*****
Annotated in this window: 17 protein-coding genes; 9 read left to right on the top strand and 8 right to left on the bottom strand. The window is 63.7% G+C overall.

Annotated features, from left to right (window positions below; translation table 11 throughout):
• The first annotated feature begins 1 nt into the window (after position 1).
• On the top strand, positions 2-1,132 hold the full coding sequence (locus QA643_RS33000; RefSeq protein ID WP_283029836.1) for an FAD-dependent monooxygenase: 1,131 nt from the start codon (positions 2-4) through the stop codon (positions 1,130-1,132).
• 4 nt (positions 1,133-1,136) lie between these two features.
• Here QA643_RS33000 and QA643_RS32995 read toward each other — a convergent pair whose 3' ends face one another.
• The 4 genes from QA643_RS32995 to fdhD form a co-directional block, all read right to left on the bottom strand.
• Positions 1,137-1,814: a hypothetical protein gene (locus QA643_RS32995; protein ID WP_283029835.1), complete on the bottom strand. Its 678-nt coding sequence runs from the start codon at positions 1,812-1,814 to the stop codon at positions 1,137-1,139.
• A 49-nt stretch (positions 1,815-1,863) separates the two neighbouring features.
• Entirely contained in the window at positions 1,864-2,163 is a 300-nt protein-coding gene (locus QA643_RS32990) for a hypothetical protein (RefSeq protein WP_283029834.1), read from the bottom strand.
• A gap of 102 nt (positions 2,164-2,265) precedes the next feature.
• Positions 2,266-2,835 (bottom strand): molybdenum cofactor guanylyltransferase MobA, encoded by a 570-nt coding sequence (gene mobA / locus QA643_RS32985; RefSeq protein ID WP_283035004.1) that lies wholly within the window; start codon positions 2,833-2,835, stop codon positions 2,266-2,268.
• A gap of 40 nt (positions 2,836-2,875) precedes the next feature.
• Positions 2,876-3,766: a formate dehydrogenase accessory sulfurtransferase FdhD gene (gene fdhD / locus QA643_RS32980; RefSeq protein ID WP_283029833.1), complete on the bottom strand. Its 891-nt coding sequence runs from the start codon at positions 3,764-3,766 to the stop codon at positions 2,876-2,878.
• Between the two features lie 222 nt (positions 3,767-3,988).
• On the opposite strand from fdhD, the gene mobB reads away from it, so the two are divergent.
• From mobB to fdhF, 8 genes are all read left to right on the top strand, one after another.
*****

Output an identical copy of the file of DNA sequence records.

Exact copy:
Annotated in this window: 17 protein-coding genes; 9 read left to right on the top strand and 8 right to left on the bottom strand. The window is 63.7% G+C overall.

Annotated features, from left to right (window positions below; translation table 11 throughout):
• The first annotated feature begins 1 nt into the window (after position 1).
• On the top strand, positions 2-1,132 hold the full coding sequence (locus QA643_RS33000; RefSeq protein ID WP_283029836.1) for an FAD-dependent monooxygenase: 1,131 nt from the start codon (positions 2-4) through the stop codon (positions 1,130-1,132).
• 4 nt (positions 1,133-1,136) lie between these two features.
• Here QA643_RS33000 and QA643_RS32995 read toward each other — a convergent pair whose 3' ends face one another.
• The 4 genes from QA643_RS32995 to fdhD form a co-directional block, all read right to left on the bottom strand.
• Positions 1,137-1,814: a hypothetical protein gene (locus QA643_RS32995; protein ID WP_283029835.1), complete on the bottom strand. Its 678-nt coding sequence runs from the start codon at positions 1,812-1,814 to the stop codon at positions 1,137-1,139.
• A 49-nt stretch (positions 1,815-1,863) separates the two neighbouring features.
• Entirely contained in the window at positions 1,864-2,163 is a 300-nt protein-coding gene (locus QA643_RS32990) for a hypothetical protein (RefSeq protein WP_283029834.1), read from the bottom strand.
• A gap of 102 nt (positions 2,164-2,265) precedes the next feature.
• Positions 2,266-2,835 (bottom strand): molybdenum cofactor guanylyltransferase MobA, encoded by a 570-nt coding sequence (gene mobA / locus QA643_RS32985; RefSeq protein ID WP_283035004.1) that lies wholly within the window; start codon positions 2,833-2,835, stop codon positions 2,266-2,268.
• A gap of 40 nt (positions 2,836-2,875) precedes the next feature.
• Positions 2,876-3,766: a formate dehydrogenase accessory sulfurtransferase FdhD gene (gene fdhD / locus QA643_RS32980; RefSeq protein ID WP_283029833.1), complete on the bottom strand. Its 891-nt coding sequence runs from the start codon at positions 3,764-3,766 to the stop codon at positions 2,876-2,878.
• Between the two features lie 222 nt (positions 3,767-3,988).
• On the opposite strand from fdhD, the gene mobB reads away from it, so the two are divergent.
• From mobB to fdhF, 8 genes are all read left to right on the top strand, one after another.